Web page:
Getting Back To The Basics

A place to show the changes in our yard, our garden, our home, and our life.

Wednesday, January 15, 2014

Violet Update - Bum Knee

Since moving to Staffordshire Manor, we've noticed Vi hopping occasionally, holding up her rear right leg. I know that is a sign of luxating patellas. I also know it really isn't a big deal most of the time and surgery is really a last resort. The vast majority of dogs live with it because their quality of life isn't impacted other than being an occasional annoyance on walks. In the mean time, Vi continued to live her life the best way she knows how - by rough housing with her new baby brother.

Violet injured her bad knee a few weeks back and things just haven't been the same since. She's been on Rimadyl for pain and inflammation, was put on crate rest, and we interrupted play time zoomies to allow the knee to heal and hopefully go back to normal - normal being occasional luxating patella but overall functional. In addition we partook in cold laser therapy and craniosacral massage. She enjoyed both - especially the massage - but I think her injury is just too bad to bounce back from.

Massage? Yes please - don't mind if I do!

The cold laser encourages blood flow through the injured area and encourages the body to heal the injured area more quickly - but I think this knee problem is just too much for this treatment alone.

Violet has a few strikes against her:
1) She has straight hind legs. Very straight. This just begs for an injury to happen on a young, athletic dog. It's funny to me that her rear legs are so obvious to me now but it took me a long time (years! Just shy of 4 of them to be exact) before my eyes finally saw it. So in case you need an example to know what hind legs that are too straight look like, here you go.

2) She's a bully breed. That means her blocky build puts more weight on those straight legs of hers.

3) Her play style is crazy. She runs fast - much faster than Sadie - and turns FAST on a dime. Going full speed ahead she will abruptly spin around and come out of it going an entirely different direction. This is why she rocks at the game of keep-away. Sadie turns like a tank and just can't keep up with her. I now hope Tucker also turns like a tank and will never mock them for their tankery again.

Add those three things together and add a luxating patella and you have a recipe for something bad to happen which is what has happened. 

She has gotten to the point where she is favoring that leg and in discomfort daily. I was gently feeling the troubled knee today and felt it pop and move with the most gentle amount of pressure possible. That's not good.

Is there something on my head?

So what's next? I have a phone call in to my regular vet. We have pet insurance and it is good insurance. I've called to make sure an MRI and the necessary surgery will be covered and they will since this isn't a preexisting condition. The patella only came to light after we moved - so we're safe there. So my vet will hopefully refer us for an MRI to make sure there isn't anything else going on besides what we think is going on. Best case scenario she needs her knee cap reshaped and bolted on. The MRI will tell us if my stoic little girl is hiding something worse than that.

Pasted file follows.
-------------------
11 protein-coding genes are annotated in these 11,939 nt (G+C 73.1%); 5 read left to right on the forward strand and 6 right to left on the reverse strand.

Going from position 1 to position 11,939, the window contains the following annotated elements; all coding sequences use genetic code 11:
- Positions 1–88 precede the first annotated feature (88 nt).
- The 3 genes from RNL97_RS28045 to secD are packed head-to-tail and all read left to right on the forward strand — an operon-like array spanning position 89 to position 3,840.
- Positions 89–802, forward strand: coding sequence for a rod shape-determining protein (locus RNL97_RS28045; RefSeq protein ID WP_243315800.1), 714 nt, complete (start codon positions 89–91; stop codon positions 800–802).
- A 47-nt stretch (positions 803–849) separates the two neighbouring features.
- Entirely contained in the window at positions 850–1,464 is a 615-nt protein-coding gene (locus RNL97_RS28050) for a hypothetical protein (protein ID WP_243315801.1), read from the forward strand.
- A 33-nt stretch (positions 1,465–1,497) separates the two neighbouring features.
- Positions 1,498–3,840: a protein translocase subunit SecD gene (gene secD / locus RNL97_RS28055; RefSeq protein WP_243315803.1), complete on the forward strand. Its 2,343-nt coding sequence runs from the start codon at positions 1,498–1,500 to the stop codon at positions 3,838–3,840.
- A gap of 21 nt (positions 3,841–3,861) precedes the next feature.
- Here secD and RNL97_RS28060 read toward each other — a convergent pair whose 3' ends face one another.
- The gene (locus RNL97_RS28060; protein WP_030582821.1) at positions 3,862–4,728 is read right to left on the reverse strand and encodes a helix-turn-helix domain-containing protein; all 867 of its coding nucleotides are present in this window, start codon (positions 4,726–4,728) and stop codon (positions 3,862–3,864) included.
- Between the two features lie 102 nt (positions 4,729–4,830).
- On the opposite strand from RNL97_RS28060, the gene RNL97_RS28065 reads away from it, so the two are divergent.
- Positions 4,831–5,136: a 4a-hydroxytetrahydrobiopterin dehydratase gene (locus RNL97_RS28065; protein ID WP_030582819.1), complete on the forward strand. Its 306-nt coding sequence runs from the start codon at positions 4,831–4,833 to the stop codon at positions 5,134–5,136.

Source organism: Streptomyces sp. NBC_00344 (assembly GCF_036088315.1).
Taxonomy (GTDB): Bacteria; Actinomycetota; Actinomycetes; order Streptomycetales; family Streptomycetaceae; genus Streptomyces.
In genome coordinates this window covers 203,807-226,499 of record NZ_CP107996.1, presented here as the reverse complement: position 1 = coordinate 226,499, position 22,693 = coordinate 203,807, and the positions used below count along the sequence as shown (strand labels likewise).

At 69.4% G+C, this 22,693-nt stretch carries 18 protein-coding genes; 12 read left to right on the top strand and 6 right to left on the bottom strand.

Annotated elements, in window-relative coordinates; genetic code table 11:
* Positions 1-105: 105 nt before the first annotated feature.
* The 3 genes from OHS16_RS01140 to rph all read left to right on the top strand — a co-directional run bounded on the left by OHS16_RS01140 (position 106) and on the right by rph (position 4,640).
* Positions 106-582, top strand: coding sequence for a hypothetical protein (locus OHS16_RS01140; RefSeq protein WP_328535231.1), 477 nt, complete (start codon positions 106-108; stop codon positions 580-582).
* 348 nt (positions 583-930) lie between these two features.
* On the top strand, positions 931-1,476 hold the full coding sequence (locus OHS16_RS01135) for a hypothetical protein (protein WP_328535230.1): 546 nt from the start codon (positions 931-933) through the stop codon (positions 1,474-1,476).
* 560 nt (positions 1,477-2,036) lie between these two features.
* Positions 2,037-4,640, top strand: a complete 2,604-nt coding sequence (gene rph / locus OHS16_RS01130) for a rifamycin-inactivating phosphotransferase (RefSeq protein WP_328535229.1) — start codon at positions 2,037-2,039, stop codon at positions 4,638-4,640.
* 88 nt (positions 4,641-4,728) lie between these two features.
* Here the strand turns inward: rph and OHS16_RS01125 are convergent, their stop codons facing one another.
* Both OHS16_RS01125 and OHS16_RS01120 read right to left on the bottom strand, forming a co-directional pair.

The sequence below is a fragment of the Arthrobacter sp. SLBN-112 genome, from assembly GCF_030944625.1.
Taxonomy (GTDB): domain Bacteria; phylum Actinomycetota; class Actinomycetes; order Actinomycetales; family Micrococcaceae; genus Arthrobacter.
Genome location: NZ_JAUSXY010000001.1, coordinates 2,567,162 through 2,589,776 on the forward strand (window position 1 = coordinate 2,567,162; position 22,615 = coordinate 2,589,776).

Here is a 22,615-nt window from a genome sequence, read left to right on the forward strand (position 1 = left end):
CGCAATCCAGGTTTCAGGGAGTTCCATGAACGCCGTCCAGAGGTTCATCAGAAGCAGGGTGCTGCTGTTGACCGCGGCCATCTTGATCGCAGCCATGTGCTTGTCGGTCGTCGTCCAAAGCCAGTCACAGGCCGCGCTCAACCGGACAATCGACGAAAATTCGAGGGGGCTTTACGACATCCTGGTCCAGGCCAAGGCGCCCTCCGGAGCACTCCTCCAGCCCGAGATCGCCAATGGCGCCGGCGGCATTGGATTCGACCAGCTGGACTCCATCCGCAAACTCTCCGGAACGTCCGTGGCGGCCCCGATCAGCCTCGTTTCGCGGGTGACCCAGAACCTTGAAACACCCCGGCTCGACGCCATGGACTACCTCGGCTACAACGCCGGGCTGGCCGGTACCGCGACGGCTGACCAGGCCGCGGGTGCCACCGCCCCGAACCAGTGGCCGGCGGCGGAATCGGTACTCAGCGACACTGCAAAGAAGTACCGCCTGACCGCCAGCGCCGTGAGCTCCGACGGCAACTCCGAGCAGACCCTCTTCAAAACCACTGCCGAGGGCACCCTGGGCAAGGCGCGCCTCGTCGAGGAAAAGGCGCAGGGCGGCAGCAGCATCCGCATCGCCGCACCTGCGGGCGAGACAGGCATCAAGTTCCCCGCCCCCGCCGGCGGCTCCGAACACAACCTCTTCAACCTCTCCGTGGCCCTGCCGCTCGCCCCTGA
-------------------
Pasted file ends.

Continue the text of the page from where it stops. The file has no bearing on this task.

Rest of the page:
They love each other - promise :)

Once we have the MRI results in hand we'll continue with our consult with Dr Fry, the local ortho surgeon. In the mean time, Violet is doing a lot less zoomie zooms and a lot more puppy squishing, like this:

I am worried a lot about the aftermath of this surgery. It's 6-12 weeks of pure hell filled with strict crate rest and strictly followed rehab. Violet is a young dog full of piss and vinegar. This isn't going to be fun. She's also special needs behaviorally. Traditionally the sedation medication of choice is Acepromazine, also known simply as Ace. The problem with ace is it sedates the body but the brain is still wide awake. So if they are angry, scared, nervous, etc they can't move their body or express themselves. When you have a fearful dog and now you've doped them up while their brain is still racing, you're setting them up to be a nervous wreck by the time they come out of it. 

So we have a lot of homework to do. MRI, surgeon consults, medication brain storming, rehab game plan figured out, and somehow keep a puppy trained, keep Sadie mentally and physically exercised, and keep Violet sedated, calm, immobile, and hopefully continue loving the puppy as much as she does right now. I can see she is hurting and her tolerance for him goes down as her knee begins to bug her.

She's a young, active dog with many years of crazy stafford shenanigans ahead of her. We need to get this behind us.

Keep us in your thoughts. We're going to need all the good vibes we can get to come out of this with our sanity and household harmony intact.

Just wanted to add some commentary about the pictures and Violet's activity level. After the initial crate rest we allowed her some more normal movement and some play. We interrupt the crazy zoomies she likes to do but let her play with him if they're mostly stationary. So even though the pictures may look crazy or bad for her knee, we're doing our best to keep her happy and to allow the bonding to continue between her and Tucker. I believe firmly the bonding is KEY to a life long happy household with Violet and Tucker, considering her behavioral issues.  We encourage stationary playing, discourage the zoomie zooms.

1 comment:

Anonymous said...

I just had a thought! (wow, that doesn't happen often) what about the possibility of using one of those wheelchairs for dogs that can't use their back legs. I might help her mentally by being able to get around a bit and not have to have total crate rest for so long. Just a thought.